It's no secret that the Great Recession hit some people harder than others, but for blacks and Hispanics it has become the great wealth divide. Both groups have lost decades' worth of financial gains, with whites now claiming an average of 20 times the net worth of blacks and 18 times that of Hispanics.
The latest Census data confirms that high unemployment coupled with the housing crisis had the worst effect on those who didn't have the time to shore up sufficient assets to ride out the crash. Younger minorities in particular, whose main asset is their home, were severely impacted during the recession because many bought at the height of the market. Older whites, who are more likely to have retirement accounts and other stock market investments, fared better.
Stock funds, retirement accounts and savings amounted to 28 percent of whites' net worth, compared with 19 percent for blacks and 15 percent for Hispanics, leading some analysts to worry that as the stock market recovers and the housing market stalls, the wealth gap will widen even further.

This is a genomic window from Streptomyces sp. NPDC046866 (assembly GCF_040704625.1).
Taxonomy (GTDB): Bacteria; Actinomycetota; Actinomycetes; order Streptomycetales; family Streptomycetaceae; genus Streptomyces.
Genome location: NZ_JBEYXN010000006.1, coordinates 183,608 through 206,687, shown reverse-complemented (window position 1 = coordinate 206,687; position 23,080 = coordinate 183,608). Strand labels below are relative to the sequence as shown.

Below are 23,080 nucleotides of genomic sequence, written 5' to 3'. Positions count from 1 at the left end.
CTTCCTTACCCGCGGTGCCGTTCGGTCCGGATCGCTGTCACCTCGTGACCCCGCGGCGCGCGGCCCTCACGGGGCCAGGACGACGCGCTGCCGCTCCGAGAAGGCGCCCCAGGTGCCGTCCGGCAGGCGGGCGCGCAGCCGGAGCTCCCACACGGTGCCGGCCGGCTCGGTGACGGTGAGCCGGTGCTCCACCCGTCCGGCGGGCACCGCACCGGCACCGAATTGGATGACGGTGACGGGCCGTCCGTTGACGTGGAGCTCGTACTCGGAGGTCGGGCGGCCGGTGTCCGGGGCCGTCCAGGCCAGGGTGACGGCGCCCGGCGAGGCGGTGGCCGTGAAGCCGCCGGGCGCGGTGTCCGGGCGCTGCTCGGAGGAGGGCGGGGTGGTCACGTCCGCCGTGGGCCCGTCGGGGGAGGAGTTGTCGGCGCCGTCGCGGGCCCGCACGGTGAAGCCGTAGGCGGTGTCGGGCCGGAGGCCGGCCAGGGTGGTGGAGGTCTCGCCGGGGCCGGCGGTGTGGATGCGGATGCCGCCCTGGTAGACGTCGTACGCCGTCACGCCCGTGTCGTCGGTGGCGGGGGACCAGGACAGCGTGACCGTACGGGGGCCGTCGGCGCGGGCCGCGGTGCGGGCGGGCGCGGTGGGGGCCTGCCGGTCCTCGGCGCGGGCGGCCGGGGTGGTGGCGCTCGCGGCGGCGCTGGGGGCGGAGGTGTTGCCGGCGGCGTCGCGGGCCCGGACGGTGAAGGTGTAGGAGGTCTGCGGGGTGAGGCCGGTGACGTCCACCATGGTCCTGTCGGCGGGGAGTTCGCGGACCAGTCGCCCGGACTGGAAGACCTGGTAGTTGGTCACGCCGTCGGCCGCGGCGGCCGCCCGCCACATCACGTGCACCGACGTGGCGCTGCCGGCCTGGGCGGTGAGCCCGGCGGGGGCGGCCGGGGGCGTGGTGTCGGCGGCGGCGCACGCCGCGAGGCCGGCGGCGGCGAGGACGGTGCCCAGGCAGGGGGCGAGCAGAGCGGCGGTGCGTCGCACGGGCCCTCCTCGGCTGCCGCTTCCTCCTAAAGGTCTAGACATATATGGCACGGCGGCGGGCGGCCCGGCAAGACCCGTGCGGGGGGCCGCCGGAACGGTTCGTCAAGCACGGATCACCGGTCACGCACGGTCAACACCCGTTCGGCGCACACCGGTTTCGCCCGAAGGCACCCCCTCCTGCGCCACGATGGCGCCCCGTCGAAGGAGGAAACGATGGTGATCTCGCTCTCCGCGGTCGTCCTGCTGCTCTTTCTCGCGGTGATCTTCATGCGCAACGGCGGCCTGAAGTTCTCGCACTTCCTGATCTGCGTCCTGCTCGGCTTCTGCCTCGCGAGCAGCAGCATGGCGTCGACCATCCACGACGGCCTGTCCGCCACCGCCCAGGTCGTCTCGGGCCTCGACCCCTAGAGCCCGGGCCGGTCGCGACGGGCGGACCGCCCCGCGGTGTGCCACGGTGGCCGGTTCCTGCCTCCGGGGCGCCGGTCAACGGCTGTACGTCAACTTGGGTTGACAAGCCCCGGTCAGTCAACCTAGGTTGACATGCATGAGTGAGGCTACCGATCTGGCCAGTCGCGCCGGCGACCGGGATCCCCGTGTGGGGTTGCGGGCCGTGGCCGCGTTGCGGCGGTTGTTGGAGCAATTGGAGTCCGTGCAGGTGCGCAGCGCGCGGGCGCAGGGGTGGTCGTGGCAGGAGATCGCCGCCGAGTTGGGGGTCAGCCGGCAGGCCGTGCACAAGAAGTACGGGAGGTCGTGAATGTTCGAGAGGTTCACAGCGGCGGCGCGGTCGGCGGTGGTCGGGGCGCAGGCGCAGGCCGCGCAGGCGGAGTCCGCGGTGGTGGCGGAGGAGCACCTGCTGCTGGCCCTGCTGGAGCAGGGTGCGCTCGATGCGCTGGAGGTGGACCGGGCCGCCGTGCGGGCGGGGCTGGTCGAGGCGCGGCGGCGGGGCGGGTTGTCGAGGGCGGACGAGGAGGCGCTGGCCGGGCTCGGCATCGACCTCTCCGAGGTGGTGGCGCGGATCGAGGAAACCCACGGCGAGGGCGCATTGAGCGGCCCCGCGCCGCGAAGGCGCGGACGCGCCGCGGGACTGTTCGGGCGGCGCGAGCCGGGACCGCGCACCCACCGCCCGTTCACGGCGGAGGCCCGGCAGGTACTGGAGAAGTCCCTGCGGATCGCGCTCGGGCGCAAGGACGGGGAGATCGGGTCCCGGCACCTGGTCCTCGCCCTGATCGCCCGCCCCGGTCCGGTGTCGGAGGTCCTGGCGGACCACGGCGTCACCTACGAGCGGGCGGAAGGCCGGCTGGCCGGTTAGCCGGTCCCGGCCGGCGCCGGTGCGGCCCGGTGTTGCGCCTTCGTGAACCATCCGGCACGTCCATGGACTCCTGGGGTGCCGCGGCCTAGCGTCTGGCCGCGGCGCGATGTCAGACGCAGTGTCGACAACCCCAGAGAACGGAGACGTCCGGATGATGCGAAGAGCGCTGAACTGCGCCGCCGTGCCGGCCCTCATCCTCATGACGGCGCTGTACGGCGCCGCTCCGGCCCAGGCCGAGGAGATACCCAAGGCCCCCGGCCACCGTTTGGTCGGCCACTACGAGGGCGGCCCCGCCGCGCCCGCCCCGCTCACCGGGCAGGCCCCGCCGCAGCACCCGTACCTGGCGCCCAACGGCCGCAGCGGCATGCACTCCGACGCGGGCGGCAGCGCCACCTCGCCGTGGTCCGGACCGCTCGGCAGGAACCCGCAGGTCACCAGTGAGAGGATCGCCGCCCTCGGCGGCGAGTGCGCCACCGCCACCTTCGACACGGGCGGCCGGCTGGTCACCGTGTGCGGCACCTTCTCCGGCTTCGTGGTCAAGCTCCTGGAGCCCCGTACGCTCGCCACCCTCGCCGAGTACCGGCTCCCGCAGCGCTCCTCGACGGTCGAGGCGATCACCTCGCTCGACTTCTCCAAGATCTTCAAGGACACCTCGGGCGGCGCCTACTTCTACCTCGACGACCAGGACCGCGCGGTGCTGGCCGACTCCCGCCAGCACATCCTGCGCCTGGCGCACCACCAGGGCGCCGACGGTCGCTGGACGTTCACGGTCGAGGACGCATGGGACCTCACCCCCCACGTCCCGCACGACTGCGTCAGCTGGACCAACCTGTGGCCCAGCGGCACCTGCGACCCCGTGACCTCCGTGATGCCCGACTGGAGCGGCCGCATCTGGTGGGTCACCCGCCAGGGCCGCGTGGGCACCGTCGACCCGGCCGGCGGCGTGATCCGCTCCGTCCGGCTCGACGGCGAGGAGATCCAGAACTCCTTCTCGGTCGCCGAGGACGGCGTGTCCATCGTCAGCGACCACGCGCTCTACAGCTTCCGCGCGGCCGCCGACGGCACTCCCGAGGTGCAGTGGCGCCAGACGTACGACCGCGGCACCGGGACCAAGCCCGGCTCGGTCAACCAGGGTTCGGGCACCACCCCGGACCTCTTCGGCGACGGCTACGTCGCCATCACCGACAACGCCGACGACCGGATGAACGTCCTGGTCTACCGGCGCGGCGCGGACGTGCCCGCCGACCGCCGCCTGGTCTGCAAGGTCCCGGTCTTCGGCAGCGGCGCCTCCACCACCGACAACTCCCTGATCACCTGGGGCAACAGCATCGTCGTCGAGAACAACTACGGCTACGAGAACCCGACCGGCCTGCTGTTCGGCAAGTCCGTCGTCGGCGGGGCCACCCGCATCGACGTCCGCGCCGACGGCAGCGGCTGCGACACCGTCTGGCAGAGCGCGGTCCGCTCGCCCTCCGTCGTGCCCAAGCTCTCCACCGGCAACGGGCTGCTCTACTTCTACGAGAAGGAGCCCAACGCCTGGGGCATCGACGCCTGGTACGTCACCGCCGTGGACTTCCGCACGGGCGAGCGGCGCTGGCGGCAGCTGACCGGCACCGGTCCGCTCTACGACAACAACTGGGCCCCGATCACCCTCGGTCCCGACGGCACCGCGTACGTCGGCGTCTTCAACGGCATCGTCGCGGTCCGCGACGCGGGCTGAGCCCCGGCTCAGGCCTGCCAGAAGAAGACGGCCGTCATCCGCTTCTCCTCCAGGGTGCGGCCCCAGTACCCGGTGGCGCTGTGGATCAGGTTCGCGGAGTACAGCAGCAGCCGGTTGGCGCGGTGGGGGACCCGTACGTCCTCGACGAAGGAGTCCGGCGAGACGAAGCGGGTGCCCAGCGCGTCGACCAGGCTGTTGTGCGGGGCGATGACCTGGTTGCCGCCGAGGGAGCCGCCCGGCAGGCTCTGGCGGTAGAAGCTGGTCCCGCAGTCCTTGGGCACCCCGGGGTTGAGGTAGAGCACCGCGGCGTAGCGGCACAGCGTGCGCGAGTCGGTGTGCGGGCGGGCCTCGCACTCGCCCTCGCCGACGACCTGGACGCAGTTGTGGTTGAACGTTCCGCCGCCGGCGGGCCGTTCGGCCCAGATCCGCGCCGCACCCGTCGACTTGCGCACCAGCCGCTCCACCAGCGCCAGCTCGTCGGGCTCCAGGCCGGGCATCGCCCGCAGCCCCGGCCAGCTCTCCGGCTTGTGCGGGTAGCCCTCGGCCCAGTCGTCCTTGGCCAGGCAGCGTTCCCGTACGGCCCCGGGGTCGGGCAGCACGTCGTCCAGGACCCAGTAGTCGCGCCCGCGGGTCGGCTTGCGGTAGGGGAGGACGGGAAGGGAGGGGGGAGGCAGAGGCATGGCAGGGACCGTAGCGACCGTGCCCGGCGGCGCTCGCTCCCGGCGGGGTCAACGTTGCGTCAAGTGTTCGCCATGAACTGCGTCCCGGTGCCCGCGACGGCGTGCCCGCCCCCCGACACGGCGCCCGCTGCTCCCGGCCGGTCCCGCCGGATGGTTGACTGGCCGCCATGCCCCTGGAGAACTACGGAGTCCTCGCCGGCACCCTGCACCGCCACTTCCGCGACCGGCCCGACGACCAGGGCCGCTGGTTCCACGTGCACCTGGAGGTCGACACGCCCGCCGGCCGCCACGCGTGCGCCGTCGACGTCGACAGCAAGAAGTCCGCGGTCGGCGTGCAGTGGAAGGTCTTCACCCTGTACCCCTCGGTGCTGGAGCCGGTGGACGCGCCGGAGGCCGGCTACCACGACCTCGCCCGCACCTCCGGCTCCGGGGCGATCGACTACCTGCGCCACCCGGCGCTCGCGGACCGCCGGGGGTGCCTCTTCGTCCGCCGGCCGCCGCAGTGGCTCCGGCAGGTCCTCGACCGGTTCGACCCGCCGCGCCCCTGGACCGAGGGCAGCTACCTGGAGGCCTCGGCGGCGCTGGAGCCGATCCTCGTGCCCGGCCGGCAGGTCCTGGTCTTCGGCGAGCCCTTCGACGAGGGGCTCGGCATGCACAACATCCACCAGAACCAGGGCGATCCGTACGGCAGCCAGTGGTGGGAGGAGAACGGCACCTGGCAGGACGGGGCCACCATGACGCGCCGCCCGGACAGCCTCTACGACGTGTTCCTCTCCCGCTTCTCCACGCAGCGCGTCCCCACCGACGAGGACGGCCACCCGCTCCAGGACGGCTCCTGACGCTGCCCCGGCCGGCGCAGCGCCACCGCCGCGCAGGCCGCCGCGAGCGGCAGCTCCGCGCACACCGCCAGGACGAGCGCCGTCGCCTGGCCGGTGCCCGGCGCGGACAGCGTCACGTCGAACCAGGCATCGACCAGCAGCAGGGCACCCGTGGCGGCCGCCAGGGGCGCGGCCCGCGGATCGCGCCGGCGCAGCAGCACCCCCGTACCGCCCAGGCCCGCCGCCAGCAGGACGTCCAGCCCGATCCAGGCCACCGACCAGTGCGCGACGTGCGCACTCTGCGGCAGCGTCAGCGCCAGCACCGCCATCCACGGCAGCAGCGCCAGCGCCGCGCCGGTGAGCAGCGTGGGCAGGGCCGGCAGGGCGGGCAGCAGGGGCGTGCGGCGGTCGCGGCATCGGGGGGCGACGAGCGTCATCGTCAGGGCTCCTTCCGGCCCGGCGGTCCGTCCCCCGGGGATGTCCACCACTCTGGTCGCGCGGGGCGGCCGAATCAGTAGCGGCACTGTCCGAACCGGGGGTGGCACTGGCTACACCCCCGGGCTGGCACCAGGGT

According to Pew Research Center analysis, white households had a median net worth of $113,149 in 2009, compared with $6,325 for Hispanics and $5,677 for blacks -- a ratio of 20 to 1 for blacks and 18 to 1 for Hispanics. In 1995, when better economic times lifted many minorities into the middle class, the ratio was 7 to 1 for both groups.
The financial devastation of the recession will have long-lasting effects on everyone, but for some, it means starting from zero again.
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